USPTO Withdraws Newly Characterized Antigen Test For Written Description Of Antibodies

15 March 2018 PharmaPatents Blog
Author(s): Courtenay C. Brinckerhoff

The USPTO issued a two page memorandum to the Patent Examining Corps noting that some of the USPTO’s written description guidance pertaining to antibody claims is “outdated.” The memo specifically notes withdrawal of the “newly characterized antigen test” for written description of antibodies, and advises that additional written description examination guidance is forthcoming.

The Memo On Written Description Guidance

The memorandum was issued by Deputy Commissioner for Patent Examination Policy, Robert W. Bahr, and discusses three aspects of USPTO written description guidance.

Amgen and the Newly Characterized Antigen Test

First, the memorandum addresses the recent Federal Circuit decision in Amgen Inc. v. Sanofi, 872 F.3d 1367 (Fed. Cir. 2017), which criticized the “newly characterized antigen test.” The test had been embodied in jury instructions stating that “the disclosure of a newly characterized antigen by its structure, formula, chemical name, or physical properties” may satisfy written description of a claimed antibody. The Federal Circuit found the instructions to be inconsistent with its decision in Ariad Pharm., Inc. v. Eli Lilly & Co., 598 F.3d 1336, 1351 (Fed. Cir. 2010), and “the statutory ‘quid pro quo’ of the patent system where one describes an invention, and if the law’s other requirements are met, one obtains a patent.” The Federal Circuit explained in Amgen that when an antibody is claimed, 35 U.S.C. § 112(a) requires adequate written description of the antibody itself.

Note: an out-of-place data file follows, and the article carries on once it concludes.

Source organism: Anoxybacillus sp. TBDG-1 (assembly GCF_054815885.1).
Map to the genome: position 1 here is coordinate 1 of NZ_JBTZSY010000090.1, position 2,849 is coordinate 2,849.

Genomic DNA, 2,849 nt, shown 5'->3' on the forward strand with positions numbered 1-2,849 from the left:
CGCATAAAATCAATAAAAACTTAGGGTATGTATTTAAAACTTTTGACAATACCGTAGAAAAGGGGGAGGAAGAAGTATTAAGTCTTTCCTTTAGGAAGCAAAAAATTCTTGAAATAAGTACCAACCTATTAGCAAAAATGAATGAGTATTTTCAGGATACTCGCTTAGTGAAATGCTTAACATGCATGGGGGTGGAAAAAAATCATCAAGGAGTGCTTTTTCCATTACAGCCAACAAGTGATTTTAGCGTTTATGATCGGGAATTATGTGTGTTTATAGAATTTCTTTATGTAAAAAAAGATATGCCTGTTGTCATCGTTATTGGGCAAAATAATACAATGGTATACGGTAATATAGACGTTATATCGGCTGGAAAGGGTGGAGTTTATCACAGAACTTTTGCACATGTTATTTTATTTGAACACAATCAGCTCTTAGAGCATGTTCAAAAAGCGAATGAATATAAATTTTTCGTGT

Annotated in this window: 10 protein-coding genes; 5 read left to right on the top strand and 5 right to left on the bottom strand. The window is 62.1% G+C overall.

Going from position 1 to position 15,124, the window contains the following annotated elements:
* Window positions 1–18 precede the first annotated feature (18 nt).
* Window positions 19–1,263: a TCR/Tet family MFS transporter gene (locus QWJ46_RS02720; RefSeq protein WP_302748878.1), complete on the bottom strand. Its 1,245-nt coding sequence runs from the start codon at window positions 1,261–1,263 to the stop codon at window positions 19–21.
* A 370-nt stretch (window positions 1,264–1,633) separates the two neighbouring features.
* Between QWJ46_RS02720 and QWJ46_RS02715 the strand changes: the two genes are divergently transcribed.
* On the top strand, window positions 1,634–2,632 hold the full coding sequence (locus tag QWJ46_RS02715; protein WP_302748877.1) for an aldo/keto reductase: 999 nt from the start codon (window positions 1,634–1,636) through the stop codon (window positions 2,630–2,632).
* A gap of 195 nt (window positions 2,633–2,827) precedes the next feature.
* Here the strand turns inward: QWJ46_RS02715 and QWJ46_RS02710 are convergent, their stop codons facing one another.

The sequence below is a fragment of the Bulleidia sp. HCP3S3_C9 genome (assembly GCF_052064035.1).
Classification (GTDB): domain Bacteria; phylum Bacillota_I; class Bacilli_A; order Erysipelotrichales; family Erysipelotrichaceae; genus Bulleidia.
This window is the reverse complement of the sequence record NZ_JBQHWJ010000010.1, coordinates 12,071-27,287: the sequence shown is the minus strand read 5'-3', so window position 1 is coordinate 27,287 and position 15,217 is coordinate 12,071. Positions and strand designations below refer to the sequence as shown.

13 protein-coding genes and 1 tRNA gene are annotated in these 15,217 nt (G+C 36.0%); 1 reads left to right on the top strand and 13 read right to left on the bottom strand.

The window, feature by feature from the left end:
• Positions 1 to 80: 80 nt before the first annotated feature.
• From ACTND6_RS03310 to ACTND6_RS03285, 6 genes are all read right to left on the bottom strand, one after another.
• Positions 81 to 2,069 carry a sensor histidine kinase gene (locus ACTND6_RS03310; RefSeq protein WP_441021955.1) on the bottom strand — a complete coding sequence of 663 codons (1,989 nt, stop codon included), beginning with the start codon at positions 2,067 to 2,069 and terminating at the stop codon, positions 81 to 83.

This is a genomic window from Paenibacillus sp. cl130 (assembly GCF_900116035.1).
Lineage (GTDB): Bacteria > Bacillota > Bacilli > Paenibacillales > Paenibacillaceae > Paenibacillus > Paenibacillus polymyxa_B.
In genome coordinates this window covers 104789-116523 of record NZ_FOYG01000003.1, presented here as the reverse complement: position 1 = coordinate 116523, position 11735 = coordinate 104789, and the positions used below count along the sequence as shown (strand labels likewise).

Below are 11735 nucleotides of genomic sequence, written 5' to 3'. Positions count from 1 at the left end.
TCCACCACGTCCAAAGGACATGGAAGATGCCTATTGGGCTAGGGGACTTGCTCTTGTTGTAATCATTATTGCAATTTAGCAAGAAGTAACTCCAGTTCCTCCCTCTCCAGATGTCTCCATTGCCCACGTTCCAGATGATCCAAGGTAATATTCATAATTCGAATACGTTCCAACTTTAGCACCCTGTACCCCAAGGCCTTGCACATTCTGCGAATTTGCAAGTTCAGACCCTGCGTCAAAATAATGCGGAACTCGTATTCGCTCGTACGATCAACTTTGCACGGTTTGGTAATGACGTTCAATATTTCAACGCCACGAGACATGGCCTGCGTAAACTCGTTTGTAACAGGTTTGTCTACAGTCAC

The memorandum advises that the “newly characterized antigen” test should not be used in determining whether there is adequate written description for a claim drawn to an antibody.

Outdated Written Description Guidance 

The memorandum also notes that portions of the USPTO’s 2008 Written Description Training Materials are outdated. In particular, the memorandum states that several examples require further analysis for subject matter eligibility under 35 U.S.C. 101. Thus, the USPTO will prepare new guidance “to reflect changes in the law since 2008.”

Useful Written Description Guidance 

The memorandum closes by highlighting existing guidance that remains useful:

  • MPEP 2161.01 and 2163 except for the newly characterized antigen test in MPEP 2163
  • The 2015 training module entitled “Examining Claims for Compliance with 35 USC 112(a): Overview & Part I – Written Description”
  • The 2015 Written Description Workshop materials
  • The 2015-16 training slide set entitled “Antibody Decisions and Their Compliance with the Written Description Requirement,” except for slide 17, bullet 2, which references the 2008 USPTO Written Description Training Materials

These materials are available on the Examination Guidance and Training Materials page of the USPTO website.

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